One of the most important parts of the process requires the threat-assessment team to refer students to mental health services they may need, no matter the level of threat. And the process states that law enforcement involvement and harsh disciplinary penalties should be reserved for the most serious cases.

Cornell’s initial research in Florida and Virginia shows that, when done well, threat assessments reduce expulsions and keep more students in school. In 2013, Virginia was the first state to mandate that public schools adopt threat-assessment teams. By 2018, nearly 80% of schools in the state reported at least one threat-assessment case; about three-fourths of cases resulted in students being referred for counseling, mental health treatment or psychological assessments. Most students were not expelled, placed in an alternative school or juvenile detention, or hospitalized as a result of a threat assessment.

A 2024 study of Florida public schools conducted over three years found that the implementation of threat assessment had been “widely, but not uniformly, successful,” with a third of cases resulting in a student being referred for mental health services and just 2% resulting in an expulsion.

“We’re not just looking for the needle in the haystack, that rare student, the one in a million students who’s going to actually shoot someone,” Cornell said. “We’re actually dealing with thousands and thousands of kids who maybe are angry or upset and so they say something threatening. Maybe they’re being bullied. We have an opportunity to intervene and work with them long before there’s any issue, if there is any issue at all.”

Threat Assessments and Zero Tolerance Don’t Work Together

According to Cornell, zero-tolerance policies and threat assessments are “antithetical” approaches to handling school safety. Tennessee legislators, however, passed a law mandating that school districts conduct threat assessments less than two weeks after they passed a law requiring expulsion for mass threats.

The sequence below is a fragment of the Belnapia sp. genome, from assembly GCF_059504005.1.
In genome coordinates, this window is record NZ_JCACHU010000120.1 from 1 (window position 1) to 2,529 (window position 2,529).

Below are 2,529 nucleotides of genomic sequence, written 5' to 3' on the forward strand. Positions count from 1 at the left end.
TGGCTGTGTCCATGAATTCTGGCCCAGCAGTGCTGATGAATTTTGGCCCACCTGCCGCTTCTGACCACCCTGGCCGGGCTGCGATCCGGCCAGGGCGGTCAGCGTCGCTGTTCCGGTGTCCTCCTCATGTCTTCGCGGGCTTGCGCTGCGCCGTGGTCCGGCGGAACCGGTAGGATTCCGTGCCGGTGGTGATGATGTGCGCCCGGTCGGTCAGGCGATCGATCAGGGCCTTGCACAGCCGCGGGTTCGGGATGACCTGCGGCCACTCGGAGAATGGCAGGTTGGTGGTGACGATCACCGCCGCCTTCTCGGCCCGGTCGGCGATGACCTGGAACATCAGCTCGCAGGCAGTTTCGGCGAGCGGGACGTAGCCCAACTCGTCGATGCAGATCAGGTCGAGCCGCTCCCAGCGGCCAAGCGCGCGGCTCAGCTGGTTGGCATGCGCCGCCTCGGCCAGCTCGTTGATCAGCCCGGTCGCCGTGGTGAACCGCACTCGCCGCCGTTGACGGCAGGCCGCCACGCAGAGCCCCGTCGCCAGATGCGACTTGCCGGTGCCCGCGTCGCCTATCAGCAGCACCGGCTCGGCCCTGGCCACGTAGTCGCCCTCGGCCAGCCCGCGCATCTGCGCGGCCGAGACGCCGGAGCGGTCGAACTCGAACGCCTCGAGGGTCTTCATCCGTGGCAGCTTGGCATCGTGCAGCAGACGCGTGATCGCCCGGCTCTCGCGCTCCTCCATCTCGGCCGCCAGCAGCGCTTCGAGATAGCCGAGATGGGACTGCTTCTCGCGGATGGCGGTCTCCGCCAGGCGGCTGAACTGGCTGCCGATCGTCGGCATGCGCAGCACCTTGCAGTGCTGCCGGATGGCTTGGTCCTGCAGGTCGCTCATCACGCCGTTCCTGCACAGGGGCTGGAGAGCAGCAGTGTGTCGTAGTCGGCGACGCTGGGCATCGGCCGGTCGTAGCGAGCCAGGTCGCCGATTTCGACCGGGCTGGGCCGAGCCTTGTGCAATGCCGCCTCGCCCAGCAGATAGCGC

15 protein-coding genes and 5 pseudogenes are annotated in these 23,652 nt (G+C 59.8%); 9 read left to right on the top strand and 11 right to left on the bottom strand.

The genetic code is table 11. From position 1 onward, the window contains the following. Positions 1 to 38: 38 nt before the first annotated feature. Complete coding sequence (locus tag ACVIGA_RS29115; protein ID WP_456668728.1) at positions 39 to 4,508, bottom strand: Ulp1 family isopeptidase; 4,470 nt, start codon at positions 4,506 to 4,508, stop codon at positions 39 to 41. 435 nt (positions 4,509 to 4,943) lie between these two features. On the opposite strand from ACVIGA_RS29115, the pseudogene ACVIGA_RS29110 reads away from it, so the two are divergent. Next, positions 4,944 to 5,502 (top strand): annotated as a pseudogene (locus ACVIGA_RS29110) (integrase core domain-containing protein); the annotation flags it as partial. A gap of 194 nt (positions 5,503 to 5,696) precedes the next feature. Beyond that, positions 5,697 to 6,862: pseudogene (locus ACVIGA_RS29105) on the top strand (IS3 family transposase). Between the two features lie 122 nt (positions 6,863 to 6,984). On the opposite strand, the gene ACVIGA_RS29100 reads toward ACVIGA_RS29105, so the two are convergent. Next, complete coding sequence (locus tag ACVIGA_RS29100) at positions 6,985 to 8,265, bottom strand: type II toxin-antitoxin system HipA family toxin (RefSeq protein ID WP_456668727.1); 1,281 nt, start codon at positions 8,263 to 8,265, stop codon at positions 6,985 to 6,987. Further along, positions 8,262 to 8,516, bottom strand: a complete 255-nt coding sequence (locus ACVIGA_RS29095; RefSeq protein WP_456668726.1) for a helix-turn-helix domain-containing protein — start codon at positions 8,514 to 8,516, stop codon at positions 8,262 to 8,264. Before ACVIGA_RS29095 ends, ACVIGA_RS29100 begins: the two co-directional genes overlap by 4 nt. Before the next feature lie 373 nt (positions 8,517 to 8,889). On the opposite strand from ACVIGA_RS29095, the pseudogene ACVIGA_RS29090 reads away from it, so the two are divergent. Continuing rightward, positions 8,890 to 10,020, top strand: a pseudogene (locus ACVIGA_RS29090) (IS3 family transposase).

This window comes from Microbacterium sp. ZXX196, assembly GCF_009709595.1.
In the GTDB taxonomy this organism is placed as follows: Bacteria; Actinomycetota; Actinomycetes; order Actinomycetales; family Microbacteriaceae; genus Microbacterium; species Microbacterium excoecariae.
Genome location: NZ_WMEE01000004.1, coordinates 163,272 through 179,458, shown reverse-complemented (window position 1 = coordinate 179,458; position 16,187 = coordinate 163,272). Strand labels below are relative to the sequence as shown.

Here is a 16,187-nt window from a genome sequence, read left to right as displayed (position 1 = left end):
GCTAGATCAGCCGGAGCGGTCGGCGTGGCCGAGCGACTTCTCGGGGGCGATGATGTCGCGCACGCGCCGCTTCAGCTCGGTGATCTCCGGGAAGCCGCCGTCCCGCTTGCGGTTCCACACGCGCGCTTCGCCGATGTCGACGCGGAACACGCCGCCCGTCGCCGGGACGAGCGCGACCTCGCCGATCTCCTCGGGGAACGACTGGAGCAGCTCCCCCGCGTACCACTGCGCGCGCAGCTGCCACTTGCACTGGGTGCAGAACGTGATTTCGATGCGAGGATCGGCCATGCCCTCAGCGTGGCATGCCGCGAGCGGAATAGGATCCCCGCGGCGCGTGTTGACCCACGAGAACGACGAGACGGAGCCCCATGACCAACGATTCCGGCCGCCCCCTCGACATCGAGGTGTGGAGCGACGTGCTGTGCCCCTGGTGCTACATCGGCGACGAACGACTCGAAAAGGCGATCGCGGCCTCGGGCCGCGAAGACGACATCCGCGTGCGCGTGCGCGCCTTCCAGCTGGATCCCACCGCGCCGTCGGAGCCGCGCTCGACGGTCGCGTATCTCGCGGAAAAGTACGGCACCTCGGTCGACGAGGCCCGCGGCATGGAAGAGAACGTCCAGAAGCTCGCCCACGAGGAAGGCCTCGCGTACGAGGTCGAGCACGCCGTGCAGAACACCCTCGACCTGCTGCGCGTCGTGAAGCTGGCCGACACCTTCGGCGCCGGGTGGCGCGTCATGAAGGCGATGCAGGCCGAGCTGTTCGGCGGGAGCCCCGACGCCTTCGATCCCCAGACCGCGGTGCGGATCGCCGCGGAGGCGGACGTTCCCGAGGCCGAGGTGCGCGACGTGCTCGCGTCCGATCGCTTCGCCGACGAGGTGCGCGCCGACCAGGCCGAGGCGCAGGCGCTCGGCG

Zero tolerance requires school officials to automatically punish students who act out, no matter the circumstances. Threat assessment, on the other hand, requires officials to consider the context and motivation of the behavior before deciding how to respond.

There is no research showing that zero-tolerance policies make schools safer, according to a review of available evidence by the American Psychological Association. In fact, such policies can harm Black students and students with disabilities, who are more likely to be suspended or expelled from schools with zero-tolerance discipline policies and, by extension, more likely to end up in the criminal justice system, studies show.

“So we have a disciplinary practice that research tells us does not work, yet we keep doing more and more of it,” Cornell said. “It’s the educational equivalent of bloodletting. The medical field for years would bleed people, and when they didn’t get better, they concluded they didn’t bleed them enough.”

After Tennessee lawmakers made “threats of mass violence on school property” a zero-tolerance offense last year, they received numerous complaints about students being arrested and disciplined even when they clearly didn’t pose a serious threat. At a recent education committee hearing, a lawmaker referred to a case in which a middle schooler threatened to fly a plane into the school. “I don’t know too many 12-year-olds that either A, have access to an aircraft, or B, know how to fly it,” he said. Tennessee has not released statewide numbers on expulsions for threats of mass violence.